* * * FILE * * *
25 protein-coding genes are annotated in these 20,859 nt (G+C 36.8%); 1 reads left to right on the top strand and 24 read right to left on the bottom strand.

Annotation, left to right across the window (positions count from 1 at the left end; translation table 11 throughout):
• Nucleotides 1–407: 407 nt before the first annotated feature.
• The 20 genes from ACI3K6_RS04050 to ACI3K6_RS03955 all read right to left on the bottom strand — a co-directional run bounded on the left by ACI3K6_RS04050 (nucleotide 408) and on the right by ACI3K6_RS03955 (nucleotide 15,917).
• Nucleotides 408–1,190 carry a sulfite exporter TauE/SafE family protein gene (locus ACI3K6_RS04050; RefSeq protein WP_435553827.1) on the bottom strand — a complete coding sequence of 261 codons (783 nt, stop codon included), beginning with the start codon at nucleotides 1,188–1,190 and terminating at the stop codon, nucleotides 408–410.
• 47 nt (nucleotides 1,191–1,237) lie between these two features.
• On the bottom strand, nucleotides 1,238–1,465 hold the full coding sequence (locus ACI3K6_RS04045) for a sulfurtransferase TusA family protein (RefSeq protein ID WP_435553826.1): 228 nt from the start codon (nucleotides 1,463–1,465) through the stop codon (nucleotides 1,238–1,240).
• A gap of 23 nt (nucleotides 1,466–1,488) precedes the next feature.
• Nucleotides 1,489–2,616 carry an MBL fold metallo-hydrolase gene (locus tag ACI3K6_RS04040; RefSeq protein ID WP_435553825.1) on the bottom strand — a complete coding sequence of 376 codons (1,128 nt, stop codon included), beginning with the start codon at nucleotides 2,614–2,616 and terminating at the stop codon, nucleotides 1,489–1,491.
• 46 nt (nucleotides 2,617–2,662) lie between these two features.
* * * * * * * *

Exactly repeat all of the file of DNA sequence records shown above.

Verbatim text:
25 protein-coding genes are annotated in these 20,859 nt (G+C 36.8%); 1 reads left to right on the top strand and 24 read right to left on the bottom strand.

Annotation, left to right across the window (positions count from 1 at the left end; translation table 11 throughout):
• Nucleotides 1–407: 407 nt before the first annotated feature.
• The 20 genes from ACI3K6_RS04050 to ACI3K6_RS03955 all read right to left on the bottom strand — a co-directional run bounded on the left by ACI3K6_RS04050 (nucleotide 408) and on the right by ACI3K6_RS03955 (nucleotide 15,917).
• Nucleotides 408–1,190 carry a sulfite exporter TauE/SafE family protein gene (locus ACI3K6_RS04050; RefSeq protein WP_435553827.1) on the bottom strand — a complete coding sequence of 261 codons (783 nt, stop codon included), beginning with the start codon at nucleotides 1,188–1,190 and terminating at the stop codon, nucleotides 408–410.
• 47 nt (nucleotides 1,191–1,237) lie between these two features.
• On the bottom strand, nucleotides 1,238–1,465 hold the full coding sequence (locus ACI3K6_RS04045) for a sulfurtransferase TusA family protein (RefSeq protein ID WP_435553826.1): 228 nt from the start codon (nucleotides 1,463–1,465) through the stop codon (nucleotides 1,238–1,240).
• A gap of 23 nt (nucleotides 1,466–1,488) precedes the next feature.
• Nucleotides 1,489–2,616 carry an MBL fold metallo-hydrolase gene (locus tag ACI3K6_RS04040; RefSeq protein ID WP_435553825.1) on the bottom strand — a complete coding sequence of 376 codons (1,128 nt, stop codon included), beginning with the start codon at nucleotides 2,614–2,616 and terminating at the stop codon, nucleotides 1,489–1,491.
• 46 nt (nucleotides 2,617–2,662) lie between these two features.